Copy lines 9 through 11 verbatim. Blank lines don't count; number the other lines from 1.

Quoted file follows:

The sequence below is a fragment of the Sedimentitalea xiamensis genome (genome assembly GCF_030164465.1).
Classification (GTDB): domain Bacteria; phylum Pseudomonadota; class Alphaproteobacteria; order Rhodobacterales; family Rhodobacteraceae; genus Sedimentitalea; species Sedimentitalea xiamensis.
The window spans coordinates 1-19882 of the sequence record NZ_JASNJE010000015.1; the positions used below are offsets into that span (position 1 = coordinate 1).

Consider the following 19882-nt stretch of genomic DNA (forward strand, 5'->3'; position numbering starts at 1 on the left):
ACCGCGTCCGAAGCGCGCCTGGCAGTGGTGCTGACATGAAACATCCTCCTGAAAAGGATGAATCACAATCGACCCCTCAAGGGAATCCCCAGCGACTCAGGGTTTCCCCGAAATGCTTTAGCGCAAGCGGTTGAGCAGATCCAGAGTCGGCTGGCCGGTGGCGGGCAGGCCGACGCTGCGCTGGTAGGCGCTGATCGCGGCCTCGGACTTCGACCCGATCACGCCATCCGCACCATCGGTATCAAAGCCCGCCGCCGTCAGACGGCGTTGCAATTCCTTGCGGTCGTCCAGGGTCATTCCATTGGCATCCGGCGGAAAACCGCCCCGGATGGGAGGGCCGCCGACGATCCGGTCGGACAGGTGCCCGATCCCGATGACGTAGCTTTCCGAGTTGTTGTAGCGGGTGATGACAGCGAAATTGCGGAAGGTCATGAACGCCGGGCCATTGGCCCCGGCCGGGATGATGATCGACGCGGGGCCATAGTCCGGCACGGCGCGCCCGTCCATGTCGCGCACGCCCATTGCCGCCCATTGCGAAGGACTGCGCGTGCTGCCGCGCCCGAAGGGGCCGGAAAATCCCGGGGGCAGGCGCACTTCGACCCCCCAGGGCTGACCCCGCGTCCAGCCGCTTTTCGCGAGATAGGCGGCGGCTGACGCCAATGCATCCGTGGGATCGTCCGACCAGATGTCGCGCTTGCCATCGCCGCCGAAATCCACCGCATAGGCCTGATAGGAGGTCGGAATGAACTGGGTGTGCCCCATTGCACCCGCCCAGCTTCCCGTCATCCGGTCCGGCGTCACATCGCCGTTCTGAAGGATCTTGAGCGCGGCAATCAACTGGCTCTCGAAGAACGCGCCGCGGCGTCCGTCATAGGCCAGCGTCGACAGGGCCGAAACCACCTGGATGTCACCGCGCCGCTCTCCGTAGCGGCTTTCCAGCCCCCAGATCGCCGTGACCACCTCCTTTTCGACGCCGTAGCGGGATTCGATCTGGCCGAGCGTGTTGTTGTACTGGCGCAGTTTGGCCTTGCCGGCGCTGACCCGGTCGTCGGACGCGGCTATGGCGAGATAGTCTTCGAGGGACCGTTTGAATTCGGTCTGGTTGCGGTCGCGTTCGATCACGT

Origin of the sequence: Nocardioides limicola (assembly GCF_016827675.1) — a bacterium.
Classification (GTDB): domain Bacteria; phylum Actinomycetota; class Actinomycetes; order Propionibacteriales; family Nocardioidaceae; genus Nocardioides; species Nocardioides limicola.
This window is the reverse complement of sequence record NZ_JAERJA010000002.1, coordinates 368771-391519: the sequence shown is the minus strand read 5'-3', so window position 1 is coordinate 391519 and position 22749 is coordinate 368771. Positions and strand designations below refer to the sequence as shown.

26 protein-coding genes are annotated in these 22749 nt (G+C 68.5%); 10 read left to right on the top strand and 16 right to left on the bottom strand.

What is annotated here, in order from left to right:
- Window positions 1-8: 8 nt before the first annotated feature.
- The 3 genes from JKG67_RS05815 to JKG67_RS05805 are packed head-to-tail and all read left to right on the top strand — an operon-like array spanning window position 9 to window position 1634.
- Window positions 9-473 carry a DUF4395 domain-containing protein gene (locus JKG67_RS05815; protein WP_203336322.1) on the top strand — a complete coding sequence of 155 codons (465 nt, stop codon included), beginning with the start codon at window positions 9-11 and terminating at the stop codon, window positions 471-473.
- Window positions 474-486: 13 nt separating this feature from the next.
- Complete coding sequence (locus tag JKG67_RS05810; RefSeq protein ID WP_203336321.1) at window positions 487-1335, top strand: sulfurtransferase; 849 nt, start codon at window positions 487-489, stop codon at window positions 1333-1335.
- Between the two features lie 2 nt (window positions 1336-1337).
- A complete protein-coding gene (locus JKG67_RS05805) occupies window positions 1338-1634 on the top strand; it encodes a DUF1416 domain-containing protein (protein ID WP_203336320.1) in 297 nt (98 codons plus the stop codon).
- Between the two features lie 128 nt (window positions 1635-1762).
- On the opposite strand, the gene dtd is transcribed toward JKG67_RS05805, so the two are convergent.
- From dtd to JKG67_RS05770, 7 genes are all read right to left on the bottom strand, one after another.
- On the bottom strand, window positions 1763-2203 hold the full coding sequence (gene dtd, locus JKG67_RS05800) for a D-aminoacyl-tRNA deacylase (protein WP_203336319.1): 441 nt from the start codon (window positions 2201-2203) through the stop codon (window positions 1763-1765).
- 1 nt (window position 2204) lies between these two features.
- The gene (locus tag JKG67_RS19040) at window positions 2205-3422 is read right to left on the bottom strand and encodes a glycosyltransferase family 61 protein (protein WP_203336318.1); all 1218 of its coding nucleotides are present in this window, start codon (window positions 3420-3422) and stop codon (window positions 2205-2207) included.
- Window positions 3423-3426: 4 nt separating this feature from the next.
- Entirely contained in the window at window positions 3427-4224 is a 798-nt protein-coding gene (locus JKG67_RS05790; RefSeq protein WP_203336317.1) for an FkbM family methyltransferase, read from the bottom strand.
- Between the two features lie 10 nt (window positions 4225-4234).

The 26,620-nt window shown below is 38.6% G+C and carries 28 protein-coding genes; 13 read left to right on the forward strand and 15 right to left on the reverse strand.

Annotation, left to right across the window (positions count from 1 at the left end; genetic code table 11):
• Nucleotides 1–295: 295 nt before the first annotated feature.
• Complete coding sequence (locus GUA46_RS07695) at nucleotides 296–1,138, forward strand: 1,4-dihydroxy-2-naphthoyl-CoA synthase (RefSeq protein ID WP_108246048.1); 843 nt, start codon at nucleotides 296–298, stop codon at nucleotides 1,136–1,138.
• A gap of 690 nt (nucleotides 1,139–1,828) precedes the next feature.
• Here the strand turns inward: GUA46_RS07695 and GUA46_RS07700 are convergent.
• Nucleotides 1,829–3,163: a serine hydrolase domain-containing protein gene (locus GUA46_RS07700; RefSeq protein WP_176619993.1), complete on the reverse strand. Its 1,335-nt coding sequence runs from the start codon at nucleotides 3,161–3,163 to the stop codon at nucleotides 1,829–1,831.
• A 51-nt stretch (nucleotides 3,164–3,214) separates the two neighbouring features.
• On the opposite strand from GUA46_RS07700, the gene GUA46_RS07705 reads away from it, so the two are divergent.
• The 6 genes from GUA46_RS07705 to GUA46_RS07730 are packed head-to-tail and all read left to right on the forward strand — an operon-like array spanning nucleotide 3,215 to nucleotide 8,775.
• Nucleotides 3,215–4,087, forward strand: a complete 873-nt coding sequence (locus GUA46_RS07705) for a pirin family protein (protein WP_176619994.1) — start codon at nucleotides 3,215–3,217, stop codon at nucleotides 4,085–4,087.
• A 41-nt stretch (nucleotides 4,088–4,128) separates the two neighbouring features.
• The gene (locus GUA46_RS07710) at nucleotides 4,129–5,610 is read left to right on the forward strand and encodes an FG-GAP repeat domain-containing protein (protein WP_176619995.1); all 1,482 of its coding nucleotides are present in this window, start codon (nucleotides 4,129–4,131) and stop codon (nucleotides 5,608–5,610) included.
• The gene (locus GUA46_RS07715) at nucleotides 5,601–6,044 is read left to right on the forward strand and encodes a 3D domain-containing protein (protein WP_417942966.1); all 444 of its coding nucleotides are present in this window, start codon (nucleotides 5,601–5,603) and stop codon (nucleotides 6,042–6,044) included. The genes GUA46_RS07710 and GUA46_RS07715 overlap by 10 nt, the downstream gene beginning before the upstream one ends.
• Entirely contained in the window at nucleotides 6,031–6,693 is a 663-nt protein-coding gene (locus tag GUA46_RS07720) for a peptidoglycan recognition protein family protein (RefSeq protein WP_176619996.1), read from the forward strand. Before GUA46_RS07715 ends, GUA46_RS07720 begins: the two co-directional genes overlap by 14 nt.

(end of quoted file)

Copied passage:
26 protein-coding genes are annotated in these 22749 nt (G+C 68.5%); 10 read left to right on the top strand and 16 right to left on the bottom strand.

What is annotated here, in order from left to right:
- Window positions 1-8: 8 nt before the first annotated feature.